I do hope the third time is the charm. I really do.

  2. Looks great! (but it’s the writing more than the look that keeps us coming back, you know!)

    Knowing what i know about infertility & loss, I’m amazed that anyone ever manages to get pregnant at all, let alone bring home a live, healthy baby.

  3. i like the new look on wordpress. i admire that you had the energy to move! i’ve been thinking about changing my template, but just thinking about it makes me want to take a nap!

    although my brain knows that i will be able to get pregnant (at least that’s what the naprotechnology doc has been telling me!) sometime in the future, i honestly can’t imagine it. i think that if i did get a BFP i would have a heart attack and die. i picture myself a mom, but not actually pregnant. i’m sure that it’s a defense mechanism, but i’m so used to not being pregnant that i’m used to getting my period every month.

    this year has many threes for me: i turned 33, i will be celebrating 3 years of marriage and 3 years of TTC. hopefully one of these threes works out for one of us!

  4. Just wanted to say I’m glad you posted the link from your old blog and the new template looks great.

    I really don’t know where I’d draw the line on treatments, but I do think it’s really healthy to foresee a future with both success and intermediate failures. I simply can’t understand women who predict only success in the future, so I think you’re right that the real question is how much you think you can go through without jeopardizing your normal, healthy life? Will you be able to ignore the downsides of this crazy trip if you make it to the finish line? I have no idea what your thoughts are on adoption or donor/surrogacy or any of the other more-invasive procedures/processes that might be worse temporarily but potentially increase your chance of quick success … but I was always annoyed when doctors would assume that after I had a real, live baby I would immediately forget the hours in waiting rooms, the invasive treatments, the cost, etc. For some people the memory of the process doesn’t fade, and it’s something worth considering.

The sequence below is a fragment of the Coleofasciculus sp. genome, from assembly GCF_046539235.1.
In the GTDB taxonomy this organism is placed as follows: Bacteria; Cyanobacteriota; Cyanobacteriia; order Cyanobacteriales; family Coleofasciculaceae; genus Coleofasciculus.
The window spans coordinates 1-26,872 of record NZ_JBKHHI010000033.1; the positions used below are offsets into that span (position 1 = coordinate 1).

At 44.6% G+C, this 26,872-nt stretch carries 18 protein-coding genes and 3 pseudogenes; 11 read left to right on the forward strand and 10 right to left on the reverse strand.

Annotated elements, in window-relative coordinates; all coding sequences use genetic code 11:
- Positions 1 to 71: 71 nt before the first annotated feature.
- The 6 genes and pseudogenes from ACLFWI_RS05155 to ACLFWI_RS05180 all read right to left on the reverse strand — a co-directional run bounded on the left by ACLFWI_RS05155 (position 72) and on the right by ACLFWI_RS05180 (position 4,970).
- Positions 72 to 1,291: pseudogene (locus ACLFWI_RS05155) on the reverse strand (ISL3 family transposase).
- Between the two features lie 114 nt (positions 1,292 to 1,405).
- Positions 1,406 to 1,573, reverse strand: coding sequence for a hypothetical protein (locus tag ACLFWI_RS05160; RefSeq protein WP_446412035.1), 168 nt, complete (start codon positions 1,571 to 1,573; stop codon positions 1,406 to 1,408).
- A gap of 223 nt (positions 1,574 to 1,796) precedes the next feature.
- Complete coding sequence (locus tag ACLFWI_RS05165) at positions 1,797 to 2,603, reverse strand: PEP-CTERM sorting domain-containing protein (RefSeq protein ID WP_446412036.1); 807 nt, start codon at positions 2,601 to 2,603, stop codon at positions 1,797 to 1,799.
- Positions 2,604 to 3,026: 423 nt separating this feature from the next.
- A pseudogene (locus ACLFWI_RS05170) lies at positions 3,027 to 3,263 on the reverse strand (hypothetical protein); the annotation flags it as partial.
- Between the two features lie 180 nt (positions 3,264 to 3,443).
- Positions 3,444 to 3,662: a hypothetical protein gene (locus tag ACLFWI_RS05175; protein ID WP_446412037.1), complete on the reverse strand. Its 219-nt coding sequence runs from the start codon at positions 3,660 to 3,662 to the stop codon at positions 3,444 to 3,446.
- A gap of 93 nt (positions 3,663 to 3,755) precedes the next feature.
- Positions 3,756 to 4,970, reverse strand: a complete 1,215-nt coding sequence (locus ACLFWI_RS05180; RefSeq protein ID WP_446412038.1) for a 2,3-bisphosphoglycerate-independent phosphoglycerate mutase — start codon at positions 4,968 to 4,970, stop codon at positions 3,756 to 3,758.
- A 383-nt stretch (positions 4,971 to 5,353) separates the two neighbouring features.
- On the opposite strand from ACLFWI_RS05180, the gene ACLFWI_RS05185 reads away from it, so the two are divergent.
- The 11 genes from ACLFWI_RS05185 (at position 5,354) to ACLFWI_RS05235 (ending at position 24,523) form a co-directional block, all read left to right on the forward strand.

5. Bonjour! Congrats on the new digs! I use WordPress for my book blog and love it. I can’t remember why I use blogger for my IF blog…maybe because I was trying to keep all my logins as simple as possible and couldn’t use what I wanted on WordPress. Who knows!

  6. Congrats on the new blog! Failure sucks, sucks, sucks. Sucks that it is our new “norm.” I hope we can both change that soon. 🙂

  7. Like the look of the new blog, Mrs X! But as Loribeth has already said, it’s the writing that keeps us interested!

    I can so identify with what you write in this post. I think the longer you’ve been at this game, the more failures and losses that you’ve suffered, the more difficult it becomes to have faith that it will all work out eventually. Like you, I can’t envisage a pregnancy that continues for more than a few weeks. I miscarried at seven weeks, and my imagination simply doesn’t take me beyond that point.